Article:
“Grace be to you and peace from God the Father, and from our Lord Jesus Christ, who gave himself for our sins, that he might deliver us from this present evil world, according to the will of God and our Father: To whom be glory forever and ever. Amen.”
“Grace be to you and peace from God the Father, and from our Lord Jesus Christ.” Such is the salutation in every epistle by Paul except that to the Hebrews; and, slightly varied, in both by Peter.
Yet it is not by any means a mere form. These epistles have come to us as the word of God, which they are in truth. This salutation, then, though often repeated,—yea, even because often repeated,—comes to us as the word of God in greeting and full assurance of his favor and peace everlastingly held forth to every soul.
Grace is favor. The word of God, then, extends his favor to every soul who ever reads it, or who hears it.
His very name is Gracious—extending grace. His name is only what he is. And what he is, he is “the same yesterday, and to-day, and forever.” With him is “no variableness, neither shadow of turning.” Therefore by him grace, boundless favor, is always extended to every soul. Oh, that all would only believe it!
“And peace.” He is the “God of peace.” There is no true peace, but that of God. And “there is no peace, saith my God, to the wicked.” “The wicked are like the troubled sea, which can not rest.”
But all the world lieth in wickedness, yet the God of peace speaks peace to every soul. For Christ, the Prince of peace, “our peace,” has made both God and man one, having abolished in his flesh the enmity, to make in himself of two—God and man—one new man, so making peace—“making peace through the blood of his cross.” Eph. 2:14, 15; Col. 1:20. “And, having made peace through the blood of his cross,” he “came and preached peace to you which were afar off, and to them that were nigh:” peace to you all. Therefore, always and forevermore, his salutation to every soul is, Peace to thee. And all from God the Father, and from our Lord Jesus Christ!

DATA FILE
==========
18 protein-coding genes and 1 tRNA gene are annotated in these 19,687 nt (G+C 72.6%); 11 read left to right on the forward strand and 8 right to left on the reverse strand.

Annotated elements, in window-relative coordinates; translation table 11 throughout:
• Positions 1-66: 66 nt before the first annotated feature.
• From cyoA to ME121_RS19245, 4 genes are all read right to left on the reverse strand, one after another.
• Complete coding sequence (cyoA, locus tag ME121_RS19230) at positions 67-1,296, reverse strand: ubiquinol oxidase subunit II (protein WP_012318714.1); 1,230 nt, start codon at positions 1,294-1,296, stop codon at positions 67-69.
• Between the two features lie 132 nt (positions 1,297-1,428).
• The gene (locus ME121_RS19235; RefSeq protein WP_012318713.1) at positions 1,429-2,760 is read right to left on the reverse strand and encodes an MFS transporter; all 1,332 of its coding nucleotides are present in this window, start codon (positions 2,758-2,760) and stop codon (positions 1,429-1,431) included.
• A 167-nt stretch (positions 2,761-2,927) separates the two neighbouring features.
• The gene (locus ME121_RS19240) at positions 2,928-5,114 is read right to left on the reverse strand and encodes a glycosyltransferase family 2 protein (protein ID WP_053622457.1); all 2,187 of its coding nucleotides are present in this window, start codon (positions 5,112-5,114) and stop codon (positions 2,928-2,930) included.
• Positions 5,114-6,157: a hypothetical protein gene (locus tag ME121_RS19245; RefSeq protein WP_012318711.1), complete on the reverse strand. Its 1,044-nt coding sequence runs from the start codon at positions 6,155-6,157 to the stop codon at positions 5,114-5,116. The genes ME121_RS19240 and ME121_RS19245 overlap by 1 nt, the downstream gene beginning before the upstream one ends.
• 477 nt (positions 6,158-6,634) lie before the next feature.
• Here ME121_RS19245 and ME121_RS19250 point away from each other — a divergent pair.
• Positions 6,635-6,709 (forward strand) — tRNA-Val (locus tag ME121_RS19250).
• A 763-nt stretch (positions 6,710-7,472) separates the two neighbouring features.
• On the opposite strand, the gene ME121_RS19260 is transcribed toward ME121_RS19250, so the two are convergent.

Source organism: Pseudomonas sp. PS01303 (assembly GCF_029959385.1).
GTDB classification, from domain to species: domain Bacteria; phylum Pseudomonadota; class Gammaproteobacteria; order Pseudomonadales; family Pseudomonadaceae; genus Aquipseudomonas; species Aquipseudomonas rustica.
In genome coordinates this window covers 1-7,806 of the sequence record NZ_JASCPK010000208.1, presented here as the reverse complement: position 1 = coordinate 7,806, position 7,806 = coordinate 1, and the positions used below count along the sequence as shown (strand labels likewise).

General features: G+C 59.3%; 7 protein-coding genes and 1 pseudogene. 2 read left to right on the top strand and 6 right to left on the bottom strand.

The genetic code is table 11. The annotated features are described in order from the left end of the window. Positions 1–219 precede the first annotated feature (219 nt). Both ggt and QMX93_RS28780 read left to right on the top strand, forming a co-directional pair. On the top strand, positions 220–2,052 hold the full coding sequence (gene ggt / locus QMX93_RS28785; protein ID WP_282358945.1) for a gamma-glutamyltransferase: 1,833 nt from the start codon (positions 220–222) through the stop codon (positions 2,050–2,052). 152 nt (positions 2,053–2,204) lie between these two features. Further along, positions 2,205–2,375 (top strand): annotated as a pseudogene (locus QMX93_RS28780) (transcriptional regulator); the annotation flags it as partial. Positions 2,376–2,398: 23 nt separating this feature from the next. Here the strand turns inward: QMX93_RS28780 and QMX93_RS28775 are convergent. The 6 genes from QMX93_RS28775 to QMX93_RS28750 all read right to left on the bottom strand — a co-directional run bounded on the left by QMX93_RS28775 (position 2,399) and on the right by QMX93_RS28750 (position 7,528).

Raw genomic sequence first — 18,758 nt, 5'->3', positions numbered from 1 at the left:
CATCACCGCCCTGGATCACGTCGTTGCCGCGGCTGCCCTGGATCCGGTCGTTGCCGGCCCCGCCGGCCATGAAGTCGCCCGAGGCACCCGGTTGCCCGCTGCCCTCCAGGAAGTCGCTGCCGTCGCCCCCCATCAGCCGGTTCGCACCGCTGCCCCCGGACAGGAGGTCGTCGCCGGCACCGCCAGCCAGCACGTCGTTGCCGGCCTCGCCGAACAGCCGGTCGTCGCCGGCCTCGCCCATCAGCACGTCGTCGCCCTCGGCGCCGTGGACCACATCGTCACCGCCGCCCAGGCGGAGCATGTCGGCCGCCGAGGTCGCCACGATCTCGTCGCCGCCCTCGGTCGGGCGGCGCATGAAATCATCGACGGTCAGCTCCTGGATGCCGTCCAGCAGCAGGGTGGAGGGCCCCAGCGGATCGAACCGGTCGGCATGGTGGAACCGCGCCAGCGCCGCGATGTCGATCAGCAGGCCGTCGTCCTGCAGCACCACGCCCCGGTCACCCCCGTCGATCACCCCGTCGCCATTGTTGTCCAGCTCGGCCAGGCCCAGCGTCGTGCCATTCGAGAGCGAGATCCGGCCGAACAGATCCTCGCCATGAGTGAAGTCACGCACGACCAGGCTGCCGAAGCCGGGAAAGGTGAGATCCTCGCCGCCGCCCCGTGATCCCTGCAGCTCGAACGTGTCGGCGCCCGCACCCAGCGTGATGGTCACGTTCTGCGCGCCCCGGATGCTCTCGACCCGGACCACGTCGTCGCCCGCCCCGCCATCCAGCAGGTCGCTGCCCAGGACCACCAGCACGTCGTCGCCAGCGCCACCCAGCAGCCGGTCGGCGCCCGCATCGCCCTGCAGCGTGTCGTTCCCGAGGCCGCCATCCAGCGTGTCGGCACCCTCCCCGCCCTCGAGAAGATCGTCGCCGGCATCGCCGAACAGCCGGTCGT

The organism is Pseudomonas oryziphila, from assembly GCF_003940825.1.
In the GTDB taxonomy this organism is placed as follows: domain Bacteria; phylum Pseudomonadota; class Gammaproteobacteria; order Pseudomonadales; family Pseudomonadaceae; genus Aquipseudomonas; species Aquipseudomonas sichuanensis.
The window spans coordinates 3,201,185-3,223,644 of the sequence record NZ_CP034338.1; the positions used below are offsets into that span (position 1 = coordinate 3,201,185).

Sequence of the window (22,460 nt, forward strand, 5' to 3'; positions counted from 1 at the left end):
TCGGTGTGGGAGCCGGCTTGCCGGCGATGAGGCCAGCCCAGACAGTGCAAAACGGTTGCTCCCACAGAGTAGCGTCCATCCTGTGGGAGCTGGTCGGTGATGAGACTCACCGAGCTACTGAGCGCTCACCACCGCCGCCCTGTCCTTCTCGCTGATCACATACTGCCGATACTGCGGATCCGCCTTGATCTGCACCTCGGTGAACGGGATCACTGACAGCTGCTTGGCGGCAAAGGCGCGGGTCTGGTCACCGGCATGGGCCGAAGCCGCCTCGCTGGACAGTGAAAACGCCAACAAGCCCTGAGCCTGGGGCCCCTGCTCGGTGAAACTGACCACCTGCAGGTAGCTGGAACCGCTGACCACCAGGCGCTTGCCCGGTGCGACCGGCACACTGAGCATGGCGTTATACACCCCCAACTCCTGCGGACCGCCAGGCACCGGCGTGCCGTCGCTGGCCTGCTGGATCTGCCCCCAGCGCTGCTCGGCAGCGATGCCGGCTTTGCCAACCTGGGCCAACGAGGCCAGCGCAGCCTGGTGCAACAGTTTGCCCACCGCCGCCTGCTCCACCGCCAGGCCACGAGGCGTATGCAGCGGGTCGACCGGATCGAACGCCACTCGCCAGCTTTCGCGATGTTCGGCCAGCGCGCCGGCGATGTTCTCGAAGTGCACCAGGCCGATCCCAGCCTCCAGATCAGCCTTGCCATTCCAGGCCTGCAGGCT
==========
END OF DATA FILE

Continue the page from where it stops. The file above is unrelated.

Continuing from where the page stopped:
Oh, that every one would believe it; so that the peace of God, which passeth all understanding, could keep his heart and mind through Christ Jesus.
“Let the peace of God rule in your hearts.” Let it; that is all he asks of you. Don’t refuse it, and beat it back; let it.
“Who gave himself for our SINS.” O brother, sister, sinner, whosoever you be, laden with sin though you be, Christ gave himself for your sins. Let him have them. He bought them—your sins—with the awful price of his crucified self. Let him have them.
He does not ask you to put all your sins away before you can come to him and be wholly his. He asks you to come, sins and all; and he will take away from you, and put away forever, all your sins. He gave himself for you, sins and all; he bought you, sins and all; let him have what he bought, let him have his own, let him have you, sins and all.
He “gave himself for our sins, that he might deliver us from this present evil world.” Notice that to deliver us from this present evil world, he gave himself for our sins. That shows that all that there is of this present evil world to each one of us, is in our sins.
And they were “our sins.” They belonged to us. We were responsible for them. And so far as we were concerned, this present evil world lay in our own personal selves, in our sins. But, bless the Lord, he gave himself for us, sins and all; he gave himself for our sins, ourselves and all; and this he did in order that he might deliver us from this present evil world.
Would you like to be delivered from this present evil world? —Let him have yourself, sins and all, which he bought, and which therefore by full right belong to him. Please do not rob him of what is his own, and so still remain in this present evil world, when at the same time you would like to be delivered from this present evil world. Please do not commit the additional sin of keeping what does not belong to you.
As they were our sins, and he gave himself for them, it follows plainly enough that he gave himself to us for our sins. Then, when he gave himself for your sins, your sins became his; and when gave himself to you for your sins, he became yours. Let him have your sins, which are his, and take for them him, who is yours. Blessed exchange; for in him you have, as your very own, all the fulness of the Godhead bodily; and all “according to the will of God.” Thank the Lord.
Why should there not be to him “glory forever and ever”? And why should not you and all people say, Amen?
[Advent Review and Sabbath Herald | August 29, 1899]